9. Never allow any adult or child to get into anything like "deliverance" ministry - it is inappropriate in the context of a children's group.

Photographing – general guidelines

There is often confusion about the permission needed for taking photographs of children. However, common sense should be used alongside the following guidance. The main aim is that children should not be identifiable as individuals who can be traced and the information connected to a place where it can be used for grooming purposes.

Photographs taken purely for personal use are exempt from the Data Protection Act. In the very small number of circumstances where the DPA does apply, if permission is sought by the photographer, this will usually be enough to ensure compliance.

The Data Protection Act has always given advice to say organisations/churches must be very careful if they use photographs, videos and web cams of clearly identifiable people. There are several issues to be aware of:

  • Permission (verbal or written) must be obtained of all the people (children & adults) who will appear in the photo, video or web cam image before the photograph is taken or the footage is recorded. (Our registration forms for children/young people have a section requesting permission to take photos/footage during their age specific meetings with us.)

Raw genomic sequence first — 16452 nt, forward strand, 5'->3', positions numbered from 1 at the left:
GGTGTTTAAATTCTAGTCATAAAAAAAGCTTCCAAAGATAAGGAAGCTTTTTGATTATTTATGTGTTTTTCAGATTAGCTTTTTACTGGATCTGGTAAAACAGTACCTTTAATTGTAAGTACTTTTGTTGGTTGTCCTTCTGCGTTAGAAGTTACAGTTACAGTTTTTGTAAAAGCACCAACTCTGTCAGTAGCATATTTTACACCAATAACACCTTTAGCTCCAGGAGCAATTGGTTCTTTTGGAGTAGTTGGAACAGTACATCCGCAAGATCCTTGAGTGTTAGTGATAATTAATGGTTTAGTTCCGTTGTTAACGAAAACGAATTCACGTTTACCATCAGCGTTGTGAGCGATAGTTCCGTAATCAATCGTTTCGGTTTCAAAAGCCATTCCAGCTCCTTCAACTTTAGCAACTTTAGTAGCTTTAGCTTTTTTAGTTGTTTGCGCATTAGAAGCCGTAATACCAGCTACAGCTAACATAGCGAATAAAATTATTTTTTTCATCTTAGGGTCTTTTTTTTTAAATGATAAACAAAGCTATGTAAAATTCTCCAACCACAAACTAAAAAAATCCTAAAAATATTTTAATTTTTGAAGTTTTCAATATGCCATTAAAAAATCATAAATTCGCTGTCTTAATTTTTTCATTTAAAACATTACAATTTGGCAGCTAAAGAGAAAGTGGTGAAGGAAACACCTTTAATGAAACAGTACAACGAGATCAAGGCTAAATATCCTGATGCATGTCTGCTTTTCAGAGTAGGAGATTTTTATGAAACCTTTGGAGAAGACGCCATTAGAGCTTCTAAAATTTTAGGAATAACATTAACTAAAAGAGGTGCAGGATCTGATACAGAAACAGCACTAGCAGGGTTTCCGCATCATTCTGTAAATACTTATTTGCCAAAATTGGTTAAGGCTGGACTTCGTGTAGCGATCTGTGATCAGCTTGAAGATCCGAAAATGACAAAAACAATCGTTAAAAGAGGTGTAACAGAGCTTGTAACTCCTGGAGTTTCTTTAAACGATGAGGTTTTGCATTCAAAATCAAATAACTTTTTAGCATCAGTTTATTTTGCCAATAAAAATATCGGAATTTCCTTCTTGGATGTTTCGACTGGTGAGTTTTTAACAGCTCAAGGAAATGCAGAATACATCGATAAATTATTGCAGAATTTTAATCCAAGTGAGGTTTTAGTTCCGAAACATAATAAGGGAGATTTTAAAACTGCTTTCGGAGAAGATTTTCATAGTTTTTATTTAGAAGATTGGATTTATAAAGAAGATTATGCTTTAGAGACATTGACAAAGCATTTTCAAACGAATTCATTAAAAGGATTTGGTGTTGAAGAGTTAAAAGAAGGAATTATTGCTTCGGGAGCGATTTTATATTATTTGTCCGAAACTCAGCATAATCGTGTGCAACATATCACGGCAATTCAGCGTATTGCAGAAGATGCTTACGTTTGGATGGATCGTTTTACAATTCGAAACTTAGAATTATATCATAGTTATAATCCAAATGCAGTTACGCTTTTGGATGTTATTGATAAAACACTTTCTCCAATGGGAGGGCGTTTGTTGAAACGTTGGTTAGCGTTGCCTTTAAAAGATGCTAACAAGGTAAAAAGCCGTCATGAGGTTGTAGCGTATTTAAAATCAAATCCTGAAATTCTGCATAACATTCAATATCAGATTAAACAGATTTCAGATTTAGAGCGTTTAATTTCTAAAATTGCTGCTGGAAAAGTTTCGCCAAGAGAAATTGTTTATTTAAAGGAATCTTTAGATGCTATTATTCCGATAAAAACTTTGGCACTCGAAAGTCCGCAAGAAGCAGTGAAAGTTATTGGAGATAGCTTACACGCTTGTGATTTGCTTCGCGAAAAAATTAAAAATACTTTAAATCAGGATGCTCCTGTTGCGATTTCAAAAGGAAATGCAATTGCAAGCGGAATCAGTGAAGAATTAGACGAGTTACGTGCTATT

• It must be made clear why that person’s image is being used, what you will be using it for, and who might want to look at the pictures. (It would be advisable once photos have been taken that the parent and child are contacted and the detail of how it is going to be used discussed.)

  • If photographs or recordings of children’s/youth groups are made and individual children cannot be easily identified, children’s/youth leaders must find out whether any parents do not want their children to be in the photograph. (Again it is best to keep parents informed of photos/videos that may be made more public before they are used, asking if they have any objection to their child appearing in it.)

  • If images are being taken at an event attended by large crowds, such as a sports event, this is regarded as a public area and permission from a crowd is not necessary.

  • Children and young people under the age of 18 should not be identified by surname or other personal details. These include e-mail or postal addresses, telephone numbers, date of birth, etc.